Nurses play an essential role in the healthcare industry, because they are primarily focused on patient care.
They work in a variety of specialties to help people improve their health, and to prevent and heal illnesses and injuries.
Thinking about getting into a career in Nursing? If you’re looking for a Healthcare career that will allow you to have a real impact on your patients’ lives, Nursing could be the right field for you.
Types of Nursing Careers
As a nurse, your work could be patient-facing, educational, research-oriented, or managerial. The kind of work that you do will depend on the educational path you choose.
And you’ll have plenty of choices! There are more than 100 different specializations in Nursing, many of which can be sorted into these five main categories:
- Staff Nurses provide patient care in hospitals.
- Advanced Practice Nurses often work as primary care providers or gain advanced training in their area of specialization.
- Nurse Managers are leaders and administrators who manage other nurses.
- Nursing Researchers conduct research to improve health outcomes and shape policy.
- Nursing Educators teach and train the next generation of nurses.
Benefits of a Career in Nursing
Many nurses work long hours on their feet, and some spend a lot of time with very sick patients. Specializations like trauma nursing deal with emergency situations, and work environments like labor and delivery units can be an emotional roller coaster.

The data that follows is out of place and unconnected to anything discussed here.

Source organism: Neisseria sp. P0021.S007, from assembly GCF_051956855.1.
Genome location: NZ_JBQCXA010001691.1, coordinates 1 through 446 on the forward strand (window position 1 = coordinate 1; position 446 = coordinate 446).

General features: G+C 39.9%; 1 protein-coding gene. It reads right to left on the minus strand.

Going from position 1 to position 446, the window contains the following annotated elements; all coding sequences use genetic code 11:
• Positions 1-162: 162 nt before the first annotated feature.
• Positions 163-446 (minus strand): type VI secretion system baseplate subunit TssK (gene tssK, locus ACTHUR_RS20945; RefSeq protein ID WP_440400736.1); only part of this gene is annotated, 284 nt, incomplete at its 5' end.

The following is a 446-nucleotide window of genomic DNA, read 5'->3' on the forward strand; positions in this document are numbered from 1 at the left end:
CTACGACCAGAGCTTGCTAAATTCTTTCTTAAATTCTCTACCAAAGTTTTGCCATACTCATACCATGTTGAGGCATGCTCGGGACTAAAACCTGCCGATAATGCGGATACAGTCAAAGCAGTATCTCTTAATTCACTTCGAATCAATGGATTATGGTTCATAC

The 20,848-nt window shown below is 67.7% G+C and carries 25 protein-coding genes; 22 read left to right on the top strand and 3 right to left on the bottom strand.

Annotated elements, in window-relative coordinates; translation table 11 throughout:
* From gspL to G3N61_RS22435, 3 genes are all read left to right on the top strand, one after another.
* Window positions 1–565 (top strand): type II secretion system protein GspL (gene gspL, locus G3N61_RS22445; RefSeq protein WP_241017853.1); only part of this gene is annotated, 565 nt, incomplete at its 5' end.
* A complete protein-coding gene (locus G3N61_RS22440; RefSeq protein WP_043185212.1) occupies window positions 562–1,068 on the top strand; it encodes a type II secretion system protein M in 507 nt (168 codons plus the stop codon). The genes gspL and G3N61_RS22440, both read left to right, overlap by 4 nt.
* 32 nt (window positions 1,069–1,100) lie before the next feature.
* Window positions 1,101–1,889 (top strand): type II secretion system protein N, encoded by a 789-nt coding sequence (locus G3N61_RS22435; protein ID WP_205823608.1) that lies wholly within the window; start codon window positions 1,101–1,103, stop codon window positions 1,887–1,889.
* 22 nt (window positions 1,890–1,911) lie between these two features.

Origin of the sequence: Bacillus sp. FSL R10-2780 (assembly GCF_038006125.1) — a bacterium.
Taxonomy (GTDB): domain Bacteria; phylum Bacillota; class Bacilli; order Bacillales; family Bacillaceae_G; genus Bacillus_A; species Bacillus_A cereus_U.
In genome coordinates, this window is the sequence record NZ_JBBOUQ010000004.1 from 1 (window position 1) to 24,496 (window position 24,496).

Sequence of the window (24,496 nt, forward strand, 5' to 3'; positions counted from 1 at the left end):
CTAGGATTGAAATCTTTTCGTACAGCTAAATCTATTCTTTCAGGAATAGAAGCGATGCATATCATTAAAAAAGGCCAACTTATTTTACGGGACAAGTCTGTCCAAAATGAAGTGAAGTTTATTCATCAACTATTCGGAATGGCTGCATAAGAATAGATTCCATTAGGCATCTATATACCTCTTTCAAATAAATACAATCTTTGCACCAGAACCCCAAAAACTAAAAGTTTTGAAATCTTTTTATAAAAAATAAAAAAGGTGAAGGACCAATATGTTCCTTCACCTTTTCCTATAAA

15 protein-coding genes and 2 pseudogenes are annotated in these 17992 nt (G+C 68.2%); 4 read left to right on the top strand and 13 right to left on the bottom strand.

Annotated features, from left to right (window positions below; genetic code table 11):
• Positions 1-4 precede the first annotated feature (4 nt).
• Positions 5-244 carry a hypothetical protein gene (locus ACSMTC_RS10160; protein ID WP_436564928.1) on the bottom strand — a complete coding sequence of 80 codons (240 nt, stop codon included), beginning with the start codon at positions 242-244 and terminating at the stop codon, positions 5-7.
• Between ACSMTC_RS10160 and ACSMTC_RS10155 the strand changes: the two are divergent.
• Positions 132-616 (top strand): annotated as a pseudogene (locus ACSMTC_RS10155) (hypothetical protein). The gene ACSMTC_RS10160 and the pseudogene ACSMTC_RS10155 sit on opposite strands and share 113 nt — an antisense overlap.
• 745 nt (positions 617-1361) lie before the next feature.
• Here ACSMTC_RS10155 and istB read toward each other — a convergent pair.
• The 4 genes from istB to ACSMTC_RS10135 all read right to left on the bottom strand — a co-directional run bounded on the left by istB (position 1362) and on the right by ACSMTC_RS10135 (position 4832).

Despite the drawbacks, though, nurses tend to report an incredibly high level of career satisfaction. In fact, a 2017 survey of registered nurses found that a whopping 83 percent are satisfied with their career choice.
And what’s more, 66 percent of registered nurses say that they would recommend a career in Nursing to others.
The reasons that nurses are so happy with their careers are probably as varied as the individual nurses themselves. But a few major items in the “plus” column for a nursing career are the opportunities for learning and advancement throughout your career, flexibility in choosing a specialty that suits you, and higher-than-average salaries.
The Future of Nursing
With the aging baby boomer generation’s increasing need for health services, the Bureau of Labor Statistics (BLS) predicts significant growth in Healthcare employment across the board. And because half of all nurses currently working in the United States are over the age of 50, a lot of nurses will retire during the next decade.
When you take into account the increased demand and the shrinking workforce, it’s clear that there will be a huge need for nurses in the coming years. Demand for advanced practice nurses in particular is going to rise by more than 30 percent in the next decade, according to the BLS!
Along with increased demand, new technology and changing healthcare policy will bring big changes in Nursing.
For example, technology is already creating new roles in Nursing. For example, informatics nurses combine skills in information technology and traditional nursing. And genetics nurses help patients understand genetic risks and treat patients with conditions that run in their families.